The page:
Reports of green iguanas with their limbs tied up with electrical tape and left to die are raising concerns in Grand Cayman. One iguana was found with its limbs tied and its mouth taped. Another was left with its arms fastened behind its back by the road side in West Bay.
The Department of Environment has also received reports of iguanas found taped up. The handful of incidents do not appear to be connected to any legitimate culling efforts to control the invasive species.
Louise Spencer, who discovered two of the taped iguanas, said she was able to free one of them with scissors.
“The iguana was in real distress. Its mouth was taped and it couldn’t drink or eat and was struggling to breathe. “I know some people view them as vermin, but no animal deserves to be treated like that.”
She said any population control efforts should be done in a humane and regulated fashion.
Jane Haakonsson of the DoE’s terrestrial resources unit said the fact that green iguanas are an invasive species does not mean that such inhumane treatment could be condoned.
Cayman Islands business Spinion Ltd., which recently began processing iguanas to be sold to local restaurants, said the images were not connected to its business.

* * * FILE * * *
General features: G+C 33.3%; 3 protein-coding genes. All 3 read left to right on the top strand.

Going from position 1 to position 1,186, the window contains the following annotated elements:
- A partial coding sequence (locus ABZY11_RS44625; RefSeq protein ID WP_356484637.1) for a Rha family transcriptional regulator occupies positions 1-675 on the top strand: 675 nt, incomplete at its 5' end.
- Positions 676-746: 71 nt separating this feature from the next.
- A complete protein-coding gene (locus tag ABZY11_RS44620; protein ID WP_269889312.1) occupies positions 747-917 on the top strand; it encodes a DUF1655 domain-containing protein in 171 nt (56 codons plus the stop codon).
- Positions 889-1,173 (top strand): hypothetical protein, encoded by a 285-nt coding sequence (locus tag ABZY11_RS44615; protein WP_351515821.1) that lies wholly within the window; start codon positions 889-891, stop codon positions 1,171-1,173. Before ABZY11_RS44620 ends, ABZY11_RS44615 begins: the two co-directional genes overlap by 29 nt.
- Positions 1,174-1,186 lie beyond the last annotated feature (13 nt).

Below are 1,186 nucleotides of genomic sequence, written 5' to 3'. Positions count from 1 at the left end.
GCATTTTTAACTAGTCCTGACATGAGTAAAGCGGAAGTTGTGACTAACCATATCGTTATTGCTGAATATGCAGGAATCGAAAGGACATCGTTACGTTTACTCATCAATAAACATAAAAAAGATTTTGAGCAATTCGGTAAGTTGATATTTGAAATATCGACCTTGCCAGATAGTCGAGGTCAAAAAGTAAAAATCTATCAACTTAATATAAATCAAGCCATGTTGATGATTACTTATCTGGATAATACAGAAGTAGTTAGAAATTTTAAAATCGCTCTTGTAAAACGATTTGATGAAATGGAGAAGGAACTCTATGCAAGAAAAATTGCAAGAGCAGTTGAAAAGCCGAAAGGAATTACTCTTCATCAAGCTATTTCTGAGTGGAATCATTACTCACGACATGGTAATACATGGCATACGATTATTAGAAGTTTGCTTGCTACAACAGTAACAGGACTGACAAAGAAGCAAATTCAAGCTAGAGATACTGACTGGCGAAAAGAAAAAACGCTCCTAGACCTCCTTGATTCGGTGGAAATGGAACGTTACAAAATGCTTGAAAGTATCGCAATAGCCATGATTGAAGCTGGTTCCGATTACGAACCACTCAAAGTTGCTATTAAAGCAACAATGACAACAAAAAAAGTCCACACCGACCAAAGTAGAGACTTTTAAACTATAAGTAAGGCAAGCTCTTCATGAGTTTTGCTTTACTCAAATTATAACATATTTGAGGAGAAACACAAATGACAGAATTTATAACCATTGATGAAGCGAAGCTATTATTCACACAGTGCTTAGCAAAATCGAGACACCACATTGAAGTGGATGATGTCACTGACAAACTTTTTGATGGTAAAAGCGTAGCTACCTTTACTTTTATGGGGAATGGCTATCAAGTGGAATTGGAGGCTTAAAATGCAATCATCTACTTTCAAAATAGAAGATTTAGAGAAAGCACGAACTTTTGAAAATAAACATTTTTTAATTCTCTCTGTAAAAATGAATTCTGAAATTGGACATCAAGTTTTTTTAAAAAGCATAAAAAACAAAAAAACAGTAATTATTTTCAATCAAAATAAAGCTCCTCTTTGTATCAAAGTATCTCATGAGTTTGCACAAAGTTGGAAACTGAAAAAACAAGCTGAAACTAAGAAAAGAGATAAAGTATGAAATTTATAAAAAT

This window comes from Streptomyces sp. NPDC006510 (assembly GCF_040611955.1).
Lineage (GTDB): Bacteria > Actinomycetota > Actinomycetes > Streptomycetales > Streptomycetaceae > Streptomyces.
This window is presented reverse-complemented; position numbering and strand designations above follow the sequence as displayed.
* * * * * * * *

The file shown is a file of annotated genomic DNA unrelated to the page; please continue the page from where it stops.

Maria Yapelli, liaison officer for Spinion, said its contracted hunters had not been in the West Bay area. She said health and safety guidelines meant that the animals had to be captured live and slaughtered at the processing plant.
“We do have to tie them to prevent from being scratched, but we cover them, which calms then down and we definitely don’t leave them lying about. We make sure they are brought back to the plant within an hour.
“Processing meat is an ugly business, there is no way around it. A lot of people would be vegetarian if they knew how it was done. There is no nice way to do it, but you can definitely be discreet and make sure it as humane as possible,” she said.